Estimation and inference in relation to quantitative economic models.  Methods covered include Ordinary Lease Squares, Generalized Least Squares and Maximum Likelihood.  P–ECN 150 and MST 109 or 357, MST 113 and MST 121.  

 

216. Game Theory. (3h)
Introduction to mathematical models of social and strategic interactions. P—ECN 205 or 210 and MST 109.

 

NEW 217. EFFECTIVE FALL 2017. Market Design. (3h)

Theoretical analysis of the design of rules and algorithms to allocate scarce resources. Topics include matching markets, such as those for school choice, entry-level labor markets, and kidney exchanges; auctions with applications to the sale of natural resources, financial assets, and advertising; and online platforms. P-ECN 205 or 210

 

218. Advanced Topics in Mathematical Economics. (3h)

Advanced mathematical techniques such as dynamic programming or lattice theory, and the application of these techniques to optimization and equilibrium problems in various fields of economics; such as, growth theory, search theory, and auction theory.  P–ECN 210, ECN 211 and MST 111, MST 112.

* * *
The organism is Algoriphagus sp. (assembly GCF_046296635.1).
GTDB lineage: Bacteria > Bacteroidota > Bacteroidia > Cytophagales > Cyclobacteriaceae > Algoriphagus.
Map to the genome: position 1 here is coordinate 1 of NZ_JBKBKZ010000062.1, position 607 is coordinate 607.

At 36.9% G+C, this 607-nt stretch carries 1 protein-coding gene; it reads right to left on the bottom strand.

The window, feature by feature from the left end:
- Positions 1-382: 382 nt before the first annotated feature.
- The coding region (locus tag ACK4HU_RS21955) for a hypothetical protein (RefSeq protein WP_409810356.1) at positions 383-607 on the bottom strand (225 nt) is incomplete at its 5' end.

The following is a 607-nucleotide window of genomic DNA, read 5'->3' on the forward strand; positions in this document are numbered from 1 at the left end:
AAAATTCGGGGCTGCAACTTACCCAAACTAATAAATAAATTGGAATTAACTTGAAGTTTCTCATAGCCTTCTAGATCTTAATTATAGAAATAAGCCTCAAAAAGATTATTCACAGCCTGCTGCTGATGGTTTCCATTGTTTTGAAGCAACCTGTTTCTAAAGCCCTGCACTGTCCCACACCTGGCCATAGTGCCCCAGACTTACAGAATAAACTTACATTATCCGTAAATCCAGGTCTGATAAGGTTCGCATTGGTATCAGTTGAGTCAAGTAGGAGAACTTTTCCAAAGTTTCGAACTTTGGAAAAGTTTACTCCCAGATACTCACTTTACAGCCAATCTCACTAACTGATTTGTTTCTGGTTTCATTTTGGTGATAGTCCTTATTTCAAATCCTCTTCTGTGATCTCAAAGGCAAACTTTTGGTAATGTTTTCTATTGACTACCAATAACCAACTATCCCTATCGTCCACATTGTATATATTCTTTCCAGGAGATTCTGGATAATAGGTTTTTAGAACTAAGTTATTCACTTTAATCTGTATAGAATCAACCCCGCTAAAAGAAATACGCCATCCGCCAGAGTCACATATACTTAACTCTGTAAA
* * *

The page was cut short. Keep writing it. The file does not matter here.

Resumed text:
NEW 219. EFFECTIVE FALL 2017. Behavioral Economics. (3h)

This course analyzes ways of decision-making that deviate from the standard economic understanding of rational decision-making. The main focus is on behaviors that fall under the umbrella of prospect theory. P-ECN 205 or 210.

 

221. Public Finance. (3h)
Examines the economic behavior of government. Includes principles of taxation, spending, borrowing, and debt management. P—ECN 209 or ECN 215; and ECN 205 or 210.

 

222. Monetary Theory and Policy. (3h)
An investigation of the nature of money, the macroeconomic significance of money, financial markets, and monetary policy. P–ECN 207 or 211.

 

223. Financial Markets. (3h)
A study of the functions, structure, and performance of financial markets. P–ECN 205 or 210 and ECN 207 or 211.

 

224. Law and Economics. (3h)
An economic analysis of property, contracts, torts, criminal behavior, due process, and law enforcement. P–ECN 205 or 210.

 

225. Public Choice. (3h)
Traditional tools of economic analysis are employed to explore such topics in political science as political organization, elections, coalition formation, the optimal provision of public goods, and the scope of government. P—ECN 205 or 210 and ECN 209 or ECN 215.